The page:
Saturday, April 5, 2014

To Get Lambs You Need a Ram

There is a new Ram in town
We really love our sheep. They are kind of like big fuzzy puppies. They do not bite, they can kick, they can drag you and head butt you, but for the most part they are just afraid of you and run the other way and typically through the fence, which ends up getting them put in the freezer.
Thomas looks a bit like Peter from the movie Heidi with his little lamb on a haltar
Ok Peter in camo pants
They have provided great interest to our little homestead and they have been fairly cheap to own as they have done an excellent job of keeping the grass cut short like a golf course. There are several considerations when it comes to field, pasture or in our case yard management. Height of grass and animal parings are important considerations. When managing your available pasture space the rule goes like this: horses eat tall grass, cattle shorter grass and sheep eat real short grass. To this end sheep will actually kill your pasture by pulling up the roots, and grazing it too short, in addition their urine and wool will kill the grass where they have been laying on it, if the grass has been over grazed.

The solutions are to rotate your flock and move them around the yard so that at the end of a rotation your sheep end up back where they started and the grass has grown back to food height before the end of the rotation. On larger pastures you can intermingle cattle, horses, pigs, and sheep. Each does their part in fertilizing, cultivating, and keeping cut the grass. The key is rotation.

Emily at the garden and electric fence
We have a neighbor who has twice the land we have at 5 acres and had 70 sheep. We have 5 sheep on 2.5 acres. He is getting good healthy lambs by managing his pasture through rotation. He uses single line electrical wire fence, I use mesh electric plastic fence.

What it comes to is that we simply have to move our sheep around the yard restricting their movement to smaller sections and their access to the shrubs and garden, on a 3 to 7 day basis. It is interesting that they will over look a tall sprig of grass in favor of the short sweet stuff, but it is true. So we actually have to cut the grass in some areas that they have not eaten before.

The next generation is on the way we hope! We would love to have more lambs and a larger flock to manage. So we started our search for a Ram and I do not me a Dodge Ram, I mean the real thing a male sheep, a Ram.

One of our neighbors has a moderate size flock of sheep around 800 ewes and he offered to let us borrow one of his 8 rams that he had culled from his flock. Now we are not looking to show or become a breeding power house we just wanted a few lambs. As part of this the boys and I went to his farm and I picked out a nice wide, long bodied, solid legged and full chested Ram with out HORNS! I do not like horns on my livestock or vehicles for the most part. Not too big and not too small as sheep are known to have issues giving birth. The gestation period for sheep is 5 months. So September is the month.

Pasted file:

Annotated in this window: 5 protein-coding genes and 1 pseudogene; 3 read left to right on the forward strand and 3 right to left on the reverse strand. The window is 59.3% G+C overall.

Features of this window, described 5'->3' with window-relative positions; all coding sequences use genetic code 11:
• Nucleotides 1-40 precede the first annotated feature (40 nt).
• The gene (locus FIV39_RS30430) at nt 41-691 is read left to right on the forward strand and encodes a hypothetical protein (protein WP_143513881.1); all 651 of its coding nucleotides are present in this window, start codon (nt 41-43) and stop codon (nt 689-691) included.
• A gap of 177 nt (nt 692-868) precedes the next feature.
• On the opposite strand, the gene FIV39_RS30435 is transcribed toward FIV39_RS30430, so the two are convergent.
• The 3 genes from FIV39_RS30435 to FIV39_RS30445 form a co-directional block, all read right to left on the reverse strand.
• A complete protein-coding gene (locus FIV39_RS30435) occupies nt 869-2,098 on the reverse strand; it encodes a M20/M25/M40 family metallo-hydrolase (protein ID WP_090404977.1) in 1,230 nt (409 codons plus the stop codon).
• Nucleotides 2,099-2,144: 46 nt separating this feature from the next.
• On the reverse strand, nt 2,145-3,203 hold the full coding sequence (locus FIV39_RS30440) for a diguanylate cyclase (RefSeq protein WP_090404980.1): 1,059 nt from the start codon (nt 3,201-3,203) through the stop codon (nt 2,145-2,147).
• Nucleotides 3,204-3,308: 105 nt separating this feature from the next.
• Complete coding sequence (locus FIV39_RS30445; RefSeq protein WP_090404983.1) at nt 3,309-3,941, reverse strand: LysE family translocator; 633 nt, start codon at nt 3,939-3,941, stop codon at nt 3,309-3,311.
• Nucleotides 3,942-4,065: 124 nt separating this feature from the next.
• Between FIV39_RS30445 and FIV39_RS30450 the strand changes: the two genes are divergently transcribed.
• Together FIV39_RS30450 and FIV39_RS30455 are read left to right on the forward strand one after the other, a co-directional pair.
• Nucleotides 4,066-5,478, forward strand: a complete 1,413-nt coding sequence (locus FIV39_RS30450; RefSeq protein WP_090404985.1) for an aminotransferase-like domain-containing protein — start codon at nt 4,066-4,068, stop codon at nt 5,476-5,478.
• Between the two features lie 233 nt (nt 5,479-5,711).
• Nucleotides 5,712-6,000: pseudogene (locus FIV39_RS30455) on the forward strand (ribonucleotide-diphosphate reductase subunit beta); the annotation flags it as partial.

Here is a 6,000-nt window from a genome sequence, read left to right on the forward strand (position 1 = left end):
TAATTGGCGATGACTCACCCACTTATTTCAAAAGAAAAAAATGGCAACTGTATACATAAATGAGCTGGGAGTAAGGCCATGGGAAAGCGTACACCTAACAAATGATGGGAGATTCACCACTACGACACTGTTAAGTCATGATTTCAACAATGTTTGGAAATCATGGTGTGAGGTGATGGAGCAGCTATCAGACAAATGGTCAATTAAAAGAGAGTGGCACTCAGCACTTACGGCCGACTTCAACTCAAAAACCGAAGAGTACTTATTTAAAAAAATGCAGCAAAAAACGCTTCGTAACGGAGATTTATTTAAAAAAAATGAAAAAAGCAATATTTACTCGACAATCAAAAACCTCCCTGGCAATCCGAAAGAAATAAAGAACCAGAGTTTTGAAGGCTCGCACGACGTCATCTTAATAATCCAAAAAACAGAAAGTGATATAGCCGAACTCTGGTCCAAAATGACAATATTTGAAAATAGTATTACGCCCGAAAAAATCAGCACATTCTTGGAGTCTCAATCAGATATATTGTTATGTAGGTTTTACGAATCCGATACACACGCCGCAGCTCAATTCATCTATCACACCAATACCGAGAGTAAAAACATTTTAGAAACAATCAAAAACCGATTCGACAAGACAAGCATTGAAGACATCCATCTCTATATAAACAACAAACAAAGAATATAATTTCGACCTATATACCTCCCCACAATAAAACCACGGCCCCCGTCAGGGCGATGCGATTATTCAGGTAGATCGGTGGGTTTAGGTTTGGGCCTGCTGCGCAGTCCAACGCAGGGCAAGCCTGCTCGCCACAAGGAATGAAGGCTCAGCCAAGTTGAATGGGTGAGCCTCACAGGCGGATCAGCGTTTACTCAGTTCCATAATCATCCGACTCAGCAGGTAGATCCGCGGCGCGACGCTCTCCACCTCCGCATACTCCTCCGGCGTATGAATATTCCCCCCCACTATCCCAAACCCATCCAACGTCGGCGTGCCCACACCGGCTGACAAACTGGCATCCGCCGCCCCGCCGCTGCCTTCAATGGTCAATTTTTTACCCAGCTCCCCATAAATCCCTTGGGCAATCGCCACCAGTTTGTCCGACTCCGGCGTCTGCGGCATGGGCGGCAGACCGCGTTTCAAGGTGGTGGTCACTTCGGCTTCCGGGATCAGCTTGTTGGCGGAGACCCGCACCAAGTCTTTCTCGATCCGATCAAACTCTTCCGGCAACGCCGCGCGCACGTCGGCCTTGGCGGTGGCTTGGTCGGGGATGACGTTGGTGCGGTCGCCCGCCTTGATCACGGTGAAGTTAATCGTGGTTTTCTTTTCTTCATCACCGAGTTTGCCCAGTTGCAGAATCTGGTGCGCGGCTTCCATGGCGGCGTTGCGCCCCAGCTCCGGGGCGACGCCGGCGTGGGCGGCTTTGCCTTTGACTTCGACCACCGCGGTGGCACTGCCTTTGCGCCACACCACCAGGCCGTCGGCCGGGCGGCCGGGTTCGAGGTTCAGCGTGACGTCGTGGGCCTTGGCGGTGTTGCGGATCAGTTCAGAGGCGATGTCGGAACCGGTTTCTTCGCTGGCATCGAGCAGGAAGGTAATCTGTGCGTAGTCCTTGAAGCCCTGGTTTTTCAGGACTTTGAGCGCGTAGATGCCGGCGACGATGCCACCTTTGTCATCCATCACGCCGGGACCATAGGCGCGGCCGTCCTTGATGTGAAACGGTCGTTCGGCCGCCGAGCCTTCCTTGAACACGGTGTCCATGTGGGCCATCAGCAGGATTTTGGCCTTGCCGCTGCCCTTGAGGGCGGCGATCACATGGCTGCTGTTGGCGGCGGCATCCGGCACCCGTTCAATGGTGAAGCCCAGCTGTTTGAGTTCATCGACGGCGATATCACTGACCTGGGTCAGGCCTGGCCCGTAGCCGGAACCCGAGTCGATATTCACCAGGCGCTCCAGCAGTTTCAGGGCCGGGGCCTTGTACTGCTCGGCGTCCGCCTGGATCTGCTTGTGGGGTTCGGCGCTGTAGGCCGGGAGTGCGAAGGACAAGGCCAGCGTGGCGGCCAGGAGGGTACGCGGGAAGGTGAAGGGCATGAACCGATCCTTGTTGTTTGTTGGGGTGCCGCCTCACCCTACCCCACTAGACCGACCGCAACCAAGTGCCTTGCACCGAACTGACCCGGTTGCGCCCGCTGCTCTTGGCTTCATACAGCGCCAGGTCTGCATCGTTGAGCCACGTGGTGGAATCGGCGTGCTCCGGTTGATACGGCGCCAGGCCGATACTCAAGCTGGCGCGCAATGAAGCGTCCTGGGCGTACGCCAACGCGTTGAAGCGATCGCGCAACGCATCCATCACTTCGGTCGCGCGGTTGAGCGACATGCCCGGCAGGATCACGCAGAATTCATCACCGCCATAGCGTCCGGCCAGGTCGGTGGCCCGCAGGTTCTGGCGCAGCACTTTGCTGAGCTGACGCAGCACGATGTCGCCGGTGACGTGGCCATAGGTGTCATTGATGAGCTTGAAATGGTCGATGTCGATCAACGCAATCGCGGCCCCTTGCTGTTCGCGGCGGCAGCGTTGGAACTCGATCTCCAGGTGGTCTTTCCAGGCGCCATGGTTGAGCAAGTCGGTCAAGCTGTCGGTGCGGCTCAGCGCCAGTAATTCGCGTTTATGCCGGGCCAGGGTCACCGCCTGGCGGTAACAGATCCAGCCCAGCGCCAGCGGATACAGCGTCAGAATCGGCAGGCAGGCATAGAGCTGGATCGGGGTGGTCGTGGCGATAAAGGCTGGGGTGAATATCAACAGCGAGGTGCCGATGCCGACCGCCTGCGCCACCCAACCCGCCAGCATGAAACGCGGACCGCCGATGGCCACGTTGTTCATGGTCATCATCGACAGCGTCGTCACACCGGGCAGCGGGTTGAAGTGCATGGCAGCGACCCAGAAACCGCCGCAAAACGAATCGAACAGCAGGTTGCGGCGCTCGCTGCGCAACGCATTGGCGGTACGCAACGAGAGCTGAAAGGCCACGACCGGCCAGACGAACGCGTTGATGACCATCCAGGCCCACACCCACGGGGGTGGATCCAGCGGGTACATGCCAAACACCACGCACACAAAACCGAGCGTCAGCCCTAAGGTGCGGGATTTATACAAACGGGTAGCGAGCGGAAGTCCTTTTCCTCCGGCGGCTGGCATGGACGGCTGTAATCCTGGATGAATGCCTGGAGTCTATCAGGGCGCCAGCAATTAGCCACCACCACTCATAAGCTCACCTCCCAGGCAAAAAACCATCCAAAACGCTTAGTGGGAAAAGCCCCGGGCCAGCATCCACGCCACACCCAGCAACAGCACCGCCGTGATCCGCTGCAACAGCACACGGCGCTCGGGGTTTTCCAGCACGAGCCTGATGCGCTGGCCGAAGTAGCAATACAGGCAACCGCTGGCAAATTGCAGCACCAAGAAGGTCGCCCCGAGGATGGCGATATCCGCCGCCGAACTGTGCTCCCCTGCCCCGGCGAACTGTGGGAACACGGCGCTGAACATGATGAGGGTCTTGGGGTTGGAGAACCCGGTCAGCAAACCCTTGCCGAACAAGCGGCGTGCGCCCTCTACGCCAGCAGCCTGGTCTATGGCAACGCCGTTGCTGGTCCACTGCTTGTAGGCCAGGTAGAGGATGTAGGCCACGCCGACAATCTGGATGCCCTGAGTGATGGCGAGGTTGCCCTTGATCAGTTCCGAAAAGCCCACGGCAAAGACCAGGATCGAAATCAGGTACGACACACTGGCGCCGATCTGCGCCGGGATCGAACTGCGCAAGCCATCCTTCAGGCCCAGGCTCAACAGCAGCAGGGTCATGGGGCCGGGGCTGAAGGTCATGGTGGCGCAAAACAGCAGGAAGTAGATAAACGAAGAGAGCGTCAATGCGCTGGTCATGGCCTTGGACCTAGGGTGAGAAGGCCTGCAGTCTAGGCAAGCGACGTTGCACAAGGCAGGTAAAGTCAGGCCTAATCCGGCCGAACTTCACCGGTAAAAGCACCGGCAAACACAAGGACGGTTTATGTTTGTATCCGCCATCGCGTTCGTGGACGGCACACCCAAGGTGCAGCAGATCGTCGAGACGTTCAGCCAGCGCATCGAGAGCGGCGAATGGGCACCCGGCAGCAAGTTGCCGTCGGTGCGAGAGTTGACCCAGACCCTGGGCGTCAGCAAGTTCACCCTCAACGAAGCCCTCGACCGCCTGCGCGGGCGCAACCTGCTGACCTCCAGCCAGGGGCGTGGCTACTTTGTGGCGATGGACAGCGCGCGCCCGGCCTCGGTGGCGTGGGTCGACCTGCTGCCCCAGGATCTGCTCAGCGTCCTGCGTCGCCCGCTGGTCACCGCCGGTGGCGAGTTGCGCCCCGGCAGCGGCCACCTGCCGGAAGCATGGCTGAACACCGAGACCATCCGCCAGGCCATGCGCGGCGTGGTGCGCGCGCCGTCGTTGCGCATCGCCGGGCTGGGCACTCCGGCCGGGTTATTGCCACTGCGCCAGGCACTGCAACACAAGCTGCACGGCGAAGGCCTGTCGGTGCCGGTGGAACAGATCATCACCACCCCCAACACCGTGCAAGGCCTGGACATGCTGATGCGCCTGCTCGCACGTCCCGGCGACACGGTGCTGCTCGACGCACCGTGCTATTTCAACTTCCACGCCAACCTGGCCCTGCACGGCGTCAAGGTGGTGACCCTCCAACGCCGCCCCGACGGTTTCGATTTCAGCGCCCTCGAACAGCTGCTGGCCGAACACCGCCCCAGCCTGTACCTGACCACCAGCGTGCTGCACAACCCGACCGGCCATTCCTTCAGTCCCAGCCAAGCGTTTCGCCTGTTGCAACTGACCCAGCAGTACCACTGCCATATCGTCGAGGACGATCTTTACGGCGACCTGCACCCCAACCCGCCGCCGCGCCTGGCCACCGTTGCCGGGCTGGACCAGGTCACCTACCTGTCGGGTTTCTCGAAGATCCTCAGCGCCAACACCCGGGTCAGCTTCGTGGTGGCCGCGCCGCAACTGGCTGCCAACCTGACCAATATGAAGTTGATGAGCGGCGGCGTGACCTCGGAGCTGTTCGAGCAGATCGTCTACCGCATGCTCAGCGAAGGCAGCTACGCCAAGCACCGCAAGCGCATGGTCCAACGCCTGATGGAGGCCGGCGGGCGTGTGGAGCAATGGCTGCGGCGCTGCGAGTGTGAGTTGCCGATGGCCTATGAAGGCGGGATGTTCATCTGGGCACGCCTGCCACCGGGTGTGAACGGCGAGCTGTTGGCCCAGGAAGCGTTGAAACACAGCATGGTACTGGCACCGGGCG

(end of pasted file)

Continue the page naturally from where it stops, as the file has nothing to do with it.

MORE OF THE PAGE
Borowed Ram
This guy is stout and heavy about 130 to 140 pounds. We were warned and knew from experience to let him get used to his new home or he may well take a hike through the fence, likely with all the girls in tow, if we did not put a log chain around his neck to slow him down a bit. The chain does not hurt him it just slows him down. After 24 hours he had settled down and realized he had a bunch of new girl friends, and as such was much more happy to be with us. So I let him off the chain and he calmly went about his business .............. The language of LOVE!

Here he is with the girls. If you listen hard you can hear them saying "hey Sailor, how bout a drink at the trough"
We will be keeping the Ram for about one month or more to ensure the best chances for our ewes to become pregnant. Luckily we do not have to pay for the service and our friend has just too many Rams and you do not eat Rams because they have a bad taste, so he would have just gone to market for pesos on the dollar.

Here are all the sheep in the electric fence with their water tub
Next we get Chickens! I have to build with they boys a chicken coop. Not a fortress storage building like the last one as it is not needed here like to the USA. They do have weasels here which are actually Minks which were brought here as an invasive species just like the African yellow jacket which is horrendous. So we will need to have a Mink proof coop or as one of our friends found out, one Mink can kill 99 chickens in one night as they are blood thirsty varmints! We hope to get some cattle, pigs, horses and dogs eventually but they will have to wait until we have our own farm.

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